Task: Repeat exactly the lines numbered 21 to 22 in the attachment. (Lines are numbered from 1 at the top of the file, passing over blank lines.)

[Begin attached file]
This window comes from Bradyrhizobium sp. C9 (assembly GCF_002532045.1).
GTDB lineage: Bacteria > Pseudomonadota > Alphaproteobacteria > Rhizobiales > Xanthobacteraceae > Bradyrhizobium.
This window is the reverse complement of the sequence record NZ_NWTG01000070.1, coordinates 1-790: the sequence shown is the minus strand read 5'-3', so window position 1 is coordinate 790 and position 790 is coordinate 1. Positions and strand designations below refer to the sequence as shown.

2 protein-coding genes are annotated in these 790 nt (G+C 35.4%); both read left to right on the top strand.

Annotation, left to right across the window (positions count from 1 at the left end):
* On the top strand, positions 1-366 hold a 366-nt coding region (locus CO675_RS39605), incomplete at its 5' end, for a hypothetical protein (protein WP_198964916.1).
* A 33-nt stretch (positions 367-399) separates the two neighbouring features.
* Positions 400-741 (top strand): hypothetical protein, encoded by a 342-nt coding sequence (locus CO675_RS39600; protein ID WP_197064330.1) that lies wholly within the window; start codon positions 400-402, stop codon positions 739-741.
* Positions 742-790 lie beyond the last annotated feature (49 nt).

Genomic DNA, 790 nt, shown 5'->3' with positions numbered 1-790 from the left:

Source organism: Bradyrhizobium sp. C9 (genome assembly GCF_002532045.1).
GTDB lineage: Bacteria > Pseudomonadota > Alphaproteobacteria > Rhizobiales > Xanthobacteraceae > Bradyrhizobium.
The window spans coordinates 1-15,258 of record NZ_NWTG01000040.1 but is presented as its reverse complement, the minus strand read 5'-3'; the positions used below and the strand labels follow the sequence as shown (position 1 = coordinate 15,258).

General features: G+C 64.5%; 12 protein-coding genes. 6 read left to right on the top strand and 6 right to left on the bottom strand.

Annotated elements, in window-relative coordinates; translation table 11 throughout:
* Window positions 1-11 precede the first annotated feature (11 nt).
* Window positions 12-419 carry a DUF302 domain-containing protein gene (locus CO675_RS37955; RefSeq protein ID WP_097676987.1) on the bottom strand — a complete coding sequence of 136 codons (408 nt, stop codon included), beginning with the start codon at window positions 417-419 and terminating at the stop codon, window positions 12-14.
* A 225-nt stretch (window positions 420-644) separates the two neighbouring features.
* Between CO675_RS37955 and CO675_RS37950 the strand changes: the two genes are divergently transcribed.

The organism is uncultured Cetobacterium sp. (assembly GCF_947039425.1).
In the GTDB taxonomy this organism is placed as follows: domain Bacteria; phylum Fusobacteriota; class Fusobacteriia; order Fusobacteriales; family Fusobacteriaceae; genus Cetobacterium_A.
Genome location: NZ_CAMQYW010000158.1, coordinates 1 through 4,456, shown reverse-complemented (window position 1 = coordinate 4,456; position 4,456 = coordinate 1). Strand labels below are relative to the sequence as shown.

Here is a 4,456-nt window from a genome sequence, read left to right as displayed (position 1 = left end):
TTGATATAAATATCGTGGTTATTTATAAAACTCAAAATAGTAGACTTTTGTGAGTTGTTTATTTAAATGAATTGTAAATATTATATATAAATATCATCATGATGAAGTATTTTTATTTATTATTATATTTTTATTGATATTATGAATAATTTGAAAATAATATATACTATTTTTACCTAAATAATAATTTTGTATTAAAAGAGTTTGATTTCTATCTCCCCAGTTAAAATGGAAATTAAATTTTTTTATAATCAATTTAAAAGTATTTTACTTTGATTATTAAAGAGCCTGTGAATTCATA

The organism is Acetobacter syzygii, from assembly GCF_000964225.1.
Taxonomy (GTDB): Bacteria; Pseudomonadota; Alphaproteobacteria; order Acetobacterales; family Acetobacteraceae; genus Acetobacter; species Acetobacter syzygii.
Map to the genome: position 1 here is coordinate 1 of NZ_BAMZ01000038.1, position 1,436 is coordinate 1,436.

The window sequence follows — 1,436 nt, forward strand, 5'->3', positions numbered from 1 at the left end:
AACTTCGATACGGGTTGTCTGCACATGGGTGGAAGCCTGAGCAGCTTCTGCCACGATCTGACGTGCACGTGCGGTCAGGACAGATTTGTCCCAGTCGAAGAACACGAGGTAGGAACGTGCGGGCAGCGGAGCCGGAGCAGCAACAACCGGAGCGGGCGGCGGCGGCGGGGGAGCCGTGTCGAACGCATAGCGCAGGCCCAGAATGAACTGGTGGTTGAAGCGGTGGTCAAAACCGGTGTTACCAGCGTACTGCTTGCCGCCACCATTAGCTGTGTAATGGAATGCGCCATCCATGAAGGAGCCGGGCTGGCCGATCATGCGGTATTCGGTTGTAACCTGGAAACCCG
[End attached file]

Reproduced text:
In the GTDB taxonomy this organism is placed as follows: domain Bacteria; phylum Fusobacteriota; class Fusobacteriia; order Fusobacteriales; family Fusobacteriaceae; genus Cetobacterium_A.
Genome location: NZ_CAMQYW010000158.1, coordinates 1 through 4,456, shown reverse-complemented (window position 1 = coordinate 4,456; position 4,456 = coordinate 1). Strand labels below are relative to the sequence as shown.